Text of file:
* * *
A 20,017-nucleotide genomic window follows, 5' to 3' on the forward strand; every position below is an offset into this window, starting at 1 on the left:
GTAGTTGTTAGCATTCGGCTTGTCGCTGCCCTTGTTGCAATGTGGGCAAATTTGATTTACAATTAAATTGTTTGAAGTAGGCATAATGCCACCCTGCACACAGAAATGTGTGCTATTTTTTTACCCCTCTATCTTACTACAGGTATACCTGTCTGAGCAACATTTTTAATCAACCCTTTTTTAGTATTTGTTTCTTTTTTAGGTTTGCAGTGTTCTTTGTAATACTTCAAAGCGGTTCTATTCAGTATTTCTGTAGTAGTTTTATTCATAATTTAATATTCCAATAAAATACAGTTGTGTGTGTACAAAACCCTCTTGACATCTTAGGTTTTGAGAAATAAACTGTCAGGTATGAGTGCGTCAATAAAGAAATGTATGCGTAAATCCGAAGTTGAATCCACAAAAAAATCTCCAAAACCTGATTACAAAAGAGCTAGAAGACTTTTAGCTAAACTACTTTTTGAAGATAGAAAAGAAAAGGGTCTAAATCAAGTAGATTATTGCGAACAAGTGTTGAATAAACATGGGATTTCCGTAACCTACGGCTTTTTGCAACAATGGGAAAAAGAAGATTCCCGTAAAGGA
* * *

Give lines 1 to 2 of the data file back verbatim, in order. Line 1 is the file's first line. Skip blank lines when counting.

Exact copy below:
A 20,017-nucleotide genomic window follows, 5' to 3' on the forward strand; every position below is an offset into this window, starting at 1 on the left:
GTAGTTGTTAGCATTCGGCTTGTCGCTGCCCTTGTTGCAATGTGGGCAAATTTGATTTACAATTAAATTGTTTGAAGTAGGCATAATGCCACCCTGCACACAGAAATGTGTGCTATTTTTTTACCCCTCTATCTTACTACAGGTATACCTGTCTGAGCAACATTTTTAATCAACCCTTTTTTAGTATTTGTTTCTTTTTTAGGTTTGCAGTGTTCTTTGTAATACTTCAAAGCGGTTCTATTCAGTATTTCTGTAGTAGTTTTATTCATAATTTAATATTCCAATAAAATACAGTTGTGTGTGTACAAAACCCTCTTGACATCTTAGGTTTTGAGAAATAAACTGTCAGGTATGAGTGCGTCAATAAAGAAATGTATGCGTAAATCCGAAGTTGAATCCACAAAAAAATCTCCAAAACCTGATTACAAAAGAGCTAGAAGACTTTTAGCTAAACTACTTTTTGAAGATAGAAAAGAAAAGGGTCTAAATCAAGTAGATTATTGCGAACAAGTGTTGAATAAACATGGGATTTCCGTAACCTACGGCTTTTTGCAACAATGGGAAAAAGAAGATTCCCGTAAAGGA